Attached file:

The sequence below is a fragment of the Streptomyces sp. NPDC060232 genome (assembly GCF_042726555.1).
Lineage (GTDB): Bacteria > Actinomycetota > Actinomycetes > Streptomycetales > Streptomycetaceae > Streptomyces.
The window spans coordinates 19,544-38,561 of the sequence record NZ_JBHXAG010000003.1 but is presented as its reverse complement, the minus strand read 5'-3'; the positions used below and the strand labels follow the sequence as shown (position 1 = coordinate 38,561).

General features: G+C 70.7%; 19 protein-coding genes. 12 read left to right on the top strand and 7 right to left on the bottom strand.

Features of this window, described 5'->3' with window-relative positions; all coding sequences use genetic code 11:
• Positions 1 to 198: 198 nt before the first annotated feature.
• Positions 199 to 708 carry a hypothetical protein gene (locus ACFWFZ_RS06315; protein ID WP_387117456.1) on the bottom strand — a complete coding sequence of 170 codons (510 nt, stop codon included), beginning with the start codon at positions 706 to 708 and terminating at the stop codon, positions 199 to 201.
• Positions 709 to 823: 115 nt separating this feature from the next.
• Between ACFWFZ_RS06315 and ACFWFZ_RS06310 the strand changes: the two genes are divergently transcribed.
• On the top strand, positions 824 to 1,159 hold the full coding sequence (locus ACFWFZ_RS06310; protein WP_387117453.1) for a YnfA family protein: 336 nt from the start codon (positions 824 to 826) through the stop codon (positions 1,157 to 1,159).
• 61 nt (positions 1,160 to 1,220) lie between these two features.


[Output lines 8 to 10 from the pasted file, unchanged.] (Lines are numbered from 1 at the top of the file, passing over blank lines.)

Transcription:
• Positions 709 to 823: 115 nt separating this feature from the next.
• Between ACFWFZ_RS06315 and ACFWFZ_RS06310 the strand changes: the two genes are divergently transcribed.
• On the top strand, positions 824 to 1,159 hold the full coding sequence (locus ACFWFZ_RS06310; protein WP_387117453.1) for a YnfA family protein: 336 nt from the start codon (positions 824 to 826) through the stop codon (positions 1,157 to 1,159).